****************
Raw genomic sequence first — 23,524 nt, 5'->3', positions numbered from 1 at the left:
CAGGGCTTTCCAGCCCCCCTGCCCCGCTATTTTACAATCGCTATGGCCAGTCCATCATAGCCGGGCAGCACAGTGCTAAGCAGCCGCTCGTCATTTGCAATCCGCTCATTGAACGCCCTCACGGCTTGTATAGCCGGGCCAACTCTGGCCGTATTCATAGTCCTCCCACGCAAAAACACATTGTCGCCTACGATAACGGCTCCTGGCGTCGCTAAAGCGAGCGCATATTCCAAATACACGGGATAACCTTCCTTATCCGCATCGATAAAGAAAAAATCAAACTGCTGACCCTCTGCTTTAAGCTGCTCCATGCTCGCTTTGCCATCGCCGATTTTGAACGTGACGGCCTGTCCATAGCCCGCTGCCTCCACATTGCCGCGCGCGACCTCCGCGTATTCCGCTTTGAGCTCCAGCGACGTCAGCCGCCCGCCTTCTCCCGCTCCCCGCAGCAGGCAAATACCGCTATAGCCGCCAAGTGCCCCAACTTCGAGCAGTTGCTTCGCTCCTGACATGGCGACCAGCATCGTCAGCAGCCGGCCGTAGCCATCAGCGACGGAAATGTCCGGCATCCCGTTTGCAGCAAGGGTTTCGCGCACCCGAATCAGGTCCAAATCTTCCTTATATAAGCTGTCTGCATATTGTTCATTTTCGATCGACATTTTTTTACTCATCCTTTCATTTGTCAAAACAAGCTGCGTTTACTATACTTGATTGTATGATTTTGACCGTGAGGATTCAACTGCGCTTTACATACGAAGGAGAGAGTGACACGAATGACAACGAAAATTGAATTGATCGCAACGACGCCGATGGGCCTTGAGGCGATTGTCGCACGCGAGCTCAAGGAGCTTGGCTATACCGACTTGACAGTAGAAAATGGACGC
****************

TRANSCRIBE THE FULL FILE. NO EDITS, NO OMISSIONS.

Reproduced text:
Raw genomic sequence first — 23,524 nt, 5'->3', positions numbered from 1 at the left:
CAGGGCTTTCCAGCCCCCCTGCCCCGCTATTTTACAATCGCTATGGCCAGTCCATCATAGCCGGGCAGCACAGTGCTAAGCAGCCGCTCGTCATTTGCAATCCGCTCATTGAACGCCCTCACGGCTTGTATAGCCGGGCCAACTCTGGCCGTATTCATAGTCCTCCCACGCAAAAACACATTGTCGCCTACGATAACGGCTCCTGGCGTCGCTAAAGCGAGCGCATATTCCAAATACACGGGATAACCTTCCTTATCCGCATCGATAAAGAAAAAATCAAACTGCTGACCCTCTGCTTTAAGCTGCTCCATGCTCGCTTTGCCATCGCCGATTTTGAACGTGACGGCCTGTCCATAGCCCGCTGCCTCCACATTGCCGCGCGCGACCTCCGCGTATTCCGCTTTGAGCTCCAGCGACGTCAGCCGCCCGCCTTCTCCCGCTCCCCGCAGCAGGCAAATACCGCTATAGCCGCCAAGTGCCCCAACTTCGAGCAGTTGCTTCGCTCCTGACATGGCGACCAGCATCGTCAGCAGCCGGCCGTAGCCATCAGCGACGGAAATGTCCGGCATCCCGTTTGCAGCAAGGGTTTCGCGCACCCGAATCAGGTCCAAATCTTCCTTATATAAGCTGTCTGCATATTGTTCATTTTCGATCGACATTTTTTTACTCATCCTTTCATTTGTCAAAACAAGCTGCGTTTACTATACTTGATTGTATGATTTTGACCGTGAGGATTCAACTGCGCTTTACATACGAAGGAGAGAGTGACACGAATGACAACGAAAATTGAATTGATCGCAACGACGCCGATGGGCCTTGAGGCGATTGTCGCACGCGAGCTCAAGGAGCTTGGCTATACCGACTTGACAGTAGAAAATGGACGC